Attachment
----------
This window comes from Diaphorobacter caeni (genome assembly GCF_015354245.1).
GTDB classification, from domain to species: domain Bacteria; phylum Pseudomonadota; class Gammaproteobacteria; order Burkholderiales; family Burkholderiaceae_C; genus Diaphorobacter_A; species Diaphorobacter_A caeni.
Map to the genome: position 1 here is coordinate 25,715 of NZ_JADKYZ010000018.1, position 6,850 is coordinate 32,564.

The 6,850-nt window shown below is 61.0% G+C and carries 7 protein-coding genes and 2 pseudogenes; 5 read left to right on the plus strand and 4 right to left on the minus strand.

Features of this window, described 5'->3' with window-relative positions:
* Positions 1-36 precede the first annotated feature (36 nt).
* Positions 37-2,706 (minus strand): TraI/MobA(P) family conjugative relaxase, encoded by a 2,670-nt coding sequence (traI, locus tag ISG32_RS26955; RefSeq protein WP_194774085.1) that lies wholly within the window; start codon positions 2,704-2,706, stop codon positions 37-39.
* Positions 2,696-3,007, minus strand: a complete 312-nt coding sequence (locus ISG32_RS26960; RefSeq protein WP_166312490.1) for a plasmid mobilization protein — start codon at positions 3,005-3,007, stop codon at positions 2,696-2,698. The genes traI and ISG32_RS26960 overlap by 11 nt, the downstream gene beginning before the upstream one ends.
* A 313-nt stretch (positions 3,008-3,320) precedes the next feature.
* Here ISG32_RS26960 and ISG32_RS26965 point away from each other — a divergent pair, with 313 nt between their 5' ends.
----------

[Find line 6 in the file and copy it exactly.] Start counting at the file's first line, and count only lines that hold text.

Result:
* Positions 1-36 precede the first annotated feature (36 nt).